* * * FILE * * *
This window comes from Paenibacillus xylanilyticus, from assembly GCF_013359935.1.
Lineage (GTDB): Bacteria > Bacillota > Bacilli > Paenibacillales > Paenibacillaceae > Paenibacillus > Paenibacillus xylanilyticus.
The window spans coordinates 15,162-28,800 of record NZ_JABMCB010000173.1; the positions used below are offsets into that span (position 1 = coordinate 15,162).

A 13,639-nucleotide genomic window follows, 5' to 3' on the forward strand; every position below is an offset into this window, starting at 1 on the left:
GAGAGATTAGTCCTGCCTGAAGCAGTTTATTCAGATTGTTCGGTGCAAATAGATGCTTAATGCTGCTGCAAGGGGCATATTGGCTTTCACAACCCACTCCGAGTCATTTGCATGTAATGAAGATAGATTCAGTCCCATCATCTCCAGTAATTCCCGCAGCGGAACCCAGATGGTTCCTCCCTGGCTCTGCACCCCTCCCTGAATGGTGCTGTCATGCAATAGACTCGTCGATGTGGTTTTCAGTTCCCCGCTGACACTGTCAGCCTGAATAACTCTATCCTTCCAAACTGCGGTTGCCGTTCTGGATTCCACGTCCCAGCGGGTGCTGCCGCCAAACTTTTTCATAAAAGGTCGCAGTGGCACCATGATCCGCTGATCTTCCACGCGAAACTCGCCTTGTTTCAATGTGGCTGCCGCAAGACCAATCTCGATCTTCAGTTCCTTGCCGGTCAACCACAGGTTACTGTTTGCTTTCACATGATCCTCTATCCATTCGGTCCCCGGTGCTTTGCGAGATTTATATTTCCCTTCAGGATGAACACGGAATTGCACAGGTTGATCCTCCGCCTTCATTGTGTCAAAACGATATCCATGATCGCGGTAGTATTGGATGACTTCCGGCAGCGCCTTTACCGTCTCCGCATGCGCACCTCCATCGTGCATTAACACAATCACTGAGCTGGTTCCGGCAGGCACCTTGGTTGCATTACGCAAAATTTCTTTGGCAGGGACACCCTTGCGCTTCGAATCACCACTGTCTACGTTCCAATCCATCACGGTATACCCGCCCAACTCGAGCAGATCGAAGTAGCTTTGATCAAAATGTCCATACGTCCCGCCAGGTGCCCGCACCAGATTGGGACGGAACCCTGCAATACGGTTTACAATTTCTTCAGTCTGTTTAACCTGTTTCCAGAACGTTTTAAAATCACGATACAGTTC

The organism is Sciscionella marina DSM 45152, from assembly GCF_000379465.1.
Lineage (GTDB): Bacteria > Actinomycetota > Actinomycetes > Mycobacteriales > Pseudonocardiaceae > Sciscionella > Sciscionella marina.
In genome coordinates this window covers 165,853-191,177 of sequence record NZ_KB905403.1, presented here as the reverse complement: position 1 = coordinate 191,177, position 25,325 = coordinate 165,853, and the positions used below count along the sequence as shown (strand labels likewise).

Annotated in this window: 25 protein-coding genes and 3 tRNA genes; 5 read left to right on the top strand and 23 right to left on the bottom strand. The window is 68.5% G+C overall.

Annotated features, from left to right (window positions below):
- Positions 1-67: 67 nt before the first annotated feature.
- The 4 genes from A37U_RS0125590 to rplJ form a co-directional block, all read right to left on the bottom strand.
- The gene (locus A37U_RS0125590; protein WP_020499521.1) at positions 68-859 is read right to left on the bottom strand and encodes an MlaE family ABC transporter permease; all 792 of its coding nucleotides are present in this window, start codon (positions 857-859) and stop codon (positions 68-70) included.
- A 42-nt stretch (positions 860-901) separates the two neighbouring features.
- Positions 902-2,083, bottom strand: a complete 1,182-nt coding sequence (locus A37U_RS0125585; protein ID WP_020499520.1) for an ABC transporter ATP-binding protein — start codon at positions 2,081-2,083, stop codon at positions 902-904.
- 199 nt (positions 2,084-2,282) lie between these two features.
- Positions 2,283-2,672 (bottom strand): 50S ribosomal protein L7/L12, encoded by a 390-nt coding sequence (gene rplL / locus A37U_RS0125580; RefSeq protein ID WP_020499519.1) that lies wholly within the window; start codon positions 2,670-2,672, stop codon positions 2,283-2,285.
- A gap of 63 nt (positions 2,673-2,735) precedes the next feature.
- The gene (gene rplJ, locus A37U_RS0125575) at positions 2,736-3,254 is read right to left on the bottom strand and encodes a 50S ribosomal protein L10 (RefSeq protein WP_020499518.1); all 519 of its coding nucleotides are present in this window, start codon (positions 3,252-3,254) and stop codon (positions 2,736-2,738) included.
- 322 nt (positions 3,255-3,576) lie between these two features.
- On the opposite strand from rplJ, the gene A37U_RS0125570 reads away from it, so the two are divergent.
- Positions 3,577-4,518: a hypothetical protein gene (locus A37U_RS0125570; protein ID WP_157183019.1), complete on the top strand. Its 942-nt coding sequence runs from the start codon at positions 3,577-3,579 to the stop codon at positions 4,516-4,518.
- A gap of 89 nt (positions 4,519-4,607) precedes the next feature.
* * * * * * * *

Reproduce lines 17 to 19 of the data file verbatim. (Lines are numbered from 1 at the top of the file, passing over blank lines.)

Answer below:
- Positions 2,283-2,672 (bottom strand): 50S ribosomal protein L7/L12, encoded by a 390-nt coding sequence (gene rplL / locus A37U_RS0125580; RefSeq protein ID WP_020499519.1) that lies wholly within the window; start codon positions 2,670-2,672, stop codon positions 2,283-2,285.
- A gap of 63 nt (positions 2,673-2,735) precedes the next feature.
- The gene (gene rplJ, locus A37U_RS0125575) at positions 2,736-3,254 is read right to left on the bottom strand and encodes a 50S ribosomal protein L10 (RefSeq protein WP_020499518.1); all 519 of its coding nucleotides are present in this window, start codon (positions 3,252-3,254) and stop codon (positions 2,736-2,738) included.